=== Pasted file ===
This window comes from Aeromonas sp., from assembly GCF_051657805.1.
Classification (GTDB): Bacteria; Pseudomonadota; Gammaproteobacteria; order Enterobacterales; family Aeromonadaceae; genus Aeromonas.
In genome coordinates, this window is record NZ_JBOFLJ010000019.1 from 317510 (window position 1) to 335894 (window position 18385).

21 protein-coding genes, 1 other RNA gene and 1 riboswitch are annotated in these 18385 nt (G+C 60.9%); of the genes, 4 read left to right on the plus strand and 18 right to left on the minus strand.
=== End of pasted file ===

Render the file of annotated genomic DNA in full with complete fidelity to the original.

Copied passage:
This window comes from Aeromonas sp., from assembly GCF_051657805.1.
Classification (GTDB): Bacteria; Pseudomonadota; Gammaproteobacteria; order Enterobacterales; family Aeromonadaceae; genus Aeromonas.
In genome coordinates, this window is record NZ_JBOFLJ010000019.1 from 317510 (window position 1) to 335894 (window position 18385).

21 protein-coding genes, 1 other RNA gene and 1 riboswitch are annotated in these 18385 nt (G+C 60.9%); of the genes, 4 read left to right on the plus strand and 18 right to left on the minus strand.